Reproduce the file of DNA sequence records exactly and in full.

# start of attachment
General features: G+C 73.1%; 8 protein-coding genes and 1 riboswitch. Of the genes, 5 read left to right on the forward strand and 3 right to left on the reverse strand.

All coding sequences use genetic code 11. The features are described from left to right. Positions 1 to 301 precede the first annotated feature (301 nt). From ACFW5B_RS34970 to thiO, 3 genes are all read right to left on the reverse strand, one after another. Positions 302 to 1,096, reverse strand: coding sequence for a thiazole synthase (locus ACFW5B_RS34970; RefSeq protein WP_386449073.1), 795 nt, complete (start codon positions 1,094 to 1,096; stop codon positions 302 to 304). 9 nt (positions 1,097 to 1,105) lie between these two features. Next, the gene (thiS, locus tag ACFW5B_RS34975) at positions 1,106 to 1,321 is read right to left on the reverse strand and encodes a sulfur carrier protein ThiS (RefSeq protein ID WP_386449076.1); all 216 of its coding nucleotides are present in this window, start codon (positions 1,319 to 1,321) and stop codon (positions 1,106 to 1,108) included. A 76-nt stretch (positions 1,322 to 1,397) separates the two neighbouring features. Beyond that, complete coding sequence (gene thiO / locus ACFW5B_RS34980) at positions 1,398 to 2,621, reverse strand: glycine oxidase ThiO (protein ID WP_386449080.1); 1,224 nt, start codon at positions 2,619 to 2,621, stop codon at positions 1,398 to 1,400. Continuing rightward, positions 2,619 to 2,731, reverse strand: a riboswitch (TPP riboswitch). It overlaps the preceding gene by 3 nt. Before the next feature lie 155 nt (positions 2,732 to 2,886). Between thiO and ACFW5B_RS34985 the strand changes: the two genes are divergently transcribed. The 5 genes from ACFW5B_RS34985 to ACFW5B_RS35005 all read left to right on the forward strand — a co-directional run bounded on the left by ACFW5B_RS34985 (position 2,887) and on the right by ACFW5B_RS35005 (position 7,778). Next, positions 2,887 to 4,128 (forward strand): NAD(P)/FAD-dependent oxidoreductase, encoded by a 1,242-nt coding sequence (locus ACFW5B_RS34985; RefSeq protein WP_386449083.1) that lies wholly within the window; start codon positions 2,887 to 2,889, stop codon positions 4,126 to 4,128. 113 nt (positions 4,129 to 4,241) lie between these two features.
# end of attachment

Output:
General features: G+C 73.1%; 8 protein-coding genes and 1 riboswitch. Of the genes, 5 read left to right on the forward strand and 3 right to left on the reverse strand.

All coding sequences use genetic code 11. The features are described from left to right. Positions 1 to 301 precede the first annotated feature (301 nt). From ACFW5B_RS34970 to thiO, 3 genes are all read right to left on the reverse strand, one after another. Positions 302 to 1,096, reverse strand: coding sequence for a thiazole synthase (locus ACFW5B_RS34970; RefSeq protein WP_386449073.1), 795 nt, complete (start codon positions 1,094 to 1,096; stop codon positions 302 to 304). 9 nt (positions 1,097 to 1,105) lie between these two features. Next, the gene (thiS, locus tag ACFW5B_RS34975) at positions 1,106 to 1,321 is read right to left on the reverse strand and encodes a sulfur carrier protein ThiS (RefSeq protein ID WP_386449076.1); all 216 of its coding nucleotides are present in this window, start codon (positions 1,319 to 1,321) and stop codon (positions 1,106 to 1,108) included. A 76-nt stretch (positions 1,322 to 1,397) separates the two neighbouring features. Beyond that, complete coding sequence (gene thiO / locus ACFW5B_RS34980) at positions 1,398 to 2,621, reverse strand: glycine oxidase ThiO (protein ID WP_386449080.1); 1,224 nt, start codon at positions 2,619 to 2,621, stop codon at positions 1,398 to 1,400. Continuing rightward, positions 2,619 to 2,731, reverse strand: a riboswitch (TPP riboswitch). It overlaps the preceding gene by 3 nt. Before the next feature lie 155 nt (positions 2,732 to 2,886). Between thiO and ACFW5B_RS34985 the strand changes: the two genes are divergently transcribed. The 5 genes from ACFW5B_RS34985 to ACFW5B_RS35005 all read left to right on the forward strand — a co-directional run bounded on the left by ACFW5B_RS34985 (position 2,887) and on the right by ACFW5B_RS35005 (position 7,778). Next, positions 2,887 to 4,128 (forward strand): NAD(P)/FAD-dependent oxidoreductase, encoded by a 1,242-nt coding sequence (locus ACFW5B_RS34985; RefSeq protein WP_386449083.1) that lies wholly within the window; start codon positions 2,887 to 2,889, stop codon positions 4,126 to 4,128. 113 nt (positions 4,129 to 4,241) lie between these two features.